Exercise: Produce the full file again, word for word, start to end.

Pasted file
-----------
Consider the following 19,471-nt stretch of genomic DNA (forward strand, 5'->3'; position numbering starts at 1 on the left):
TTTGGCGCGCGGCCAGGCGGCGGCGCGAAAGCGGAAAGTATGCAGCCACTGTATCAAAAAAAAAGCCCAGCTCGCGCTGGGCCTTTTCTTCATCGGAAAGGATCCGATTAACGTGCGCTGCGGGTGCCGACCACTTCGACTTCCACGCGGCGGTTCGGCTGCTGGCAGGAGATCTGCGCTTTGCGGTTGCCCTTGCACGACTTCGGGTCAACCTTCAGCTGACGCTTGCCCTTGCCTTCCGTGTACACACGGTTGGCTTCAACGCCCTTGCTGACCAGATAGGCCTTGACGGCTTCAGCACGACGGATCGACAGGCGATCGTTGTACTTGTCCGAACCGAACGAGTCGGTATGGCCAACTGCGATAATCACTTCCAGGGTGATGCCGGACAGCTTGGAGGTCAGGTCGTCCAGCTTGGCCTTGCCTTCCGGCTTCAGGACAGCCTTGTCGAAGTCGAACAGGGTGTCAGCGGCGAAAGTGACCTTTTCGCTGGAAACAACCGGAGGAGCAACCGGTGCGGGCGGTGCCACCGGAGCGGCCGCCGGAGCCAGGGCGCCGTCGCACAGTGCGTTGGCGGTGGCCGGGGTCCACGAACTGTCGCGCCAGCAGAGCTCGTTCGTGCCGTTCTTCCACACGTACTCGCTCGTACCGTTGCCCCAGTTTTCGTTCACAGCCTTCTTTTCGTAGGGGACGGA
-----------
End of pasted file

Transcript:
Consider the following 19,471-nt stretch of genomic DNA (forward strand, 5'->3'; position numbering starts at 1 on the left):
TTTGGCGCGCGGCCAGGCGGCGGCGCGAAAGCGGAAAGTATGCAGCCACTGTATCAAAAAAAAAGCCCAGCTCGCGCTGGGCCTTTTCTTCATCGGAAAGGATCCGATTAACGTGCGCTGCGGGTGCCGACCACTTCGACTTCCACGCGGCGGTTCGGCTGCTGGCAGGAGATCTGCGCTTTGCGGTTGCCCTTGCACGACTTCGGGTCAACCTTCAGCTGACGCTTGCCCTTGCCTTCCGTGTACACACGGTTGGCTTCAACGCCCTTGCTGACCAGATAGGCCTTGACGGCTTCAGCACGACGGATCGACAGGCGATCGTTGTACTTGTCCGAACCGAACGAGTCGGTATGGCCAACTGCGATAATCACTTCCAGGGTGATGCCGGACAGCTTGGAGGTCAGGTCGTCCAGCTTGGCCTTGCCTTCCGGCTTCAGGACAGCCTTGTCGAAGTCGAACAGGGTGTCAGCGGCGAAAGTGACCTTTTCGCTGGAAACAACCGGAGGAGCAACCGGTGCGGGCGGTGCCACCGGAGCGGCCGCCGGAGCCAGGGCGCCGTCGCACAGTGCGTTGGCGGTGGCCGGGGTCCACGAACTGTCGCGCCAGCAGAGCTCGTTCGTGCCGTTCTTCCACACGTACTCGCTCGTACCGTTGCCCCAGTTTTCGTTCACAGCCTTCTTTTCGTAGGGGACGGA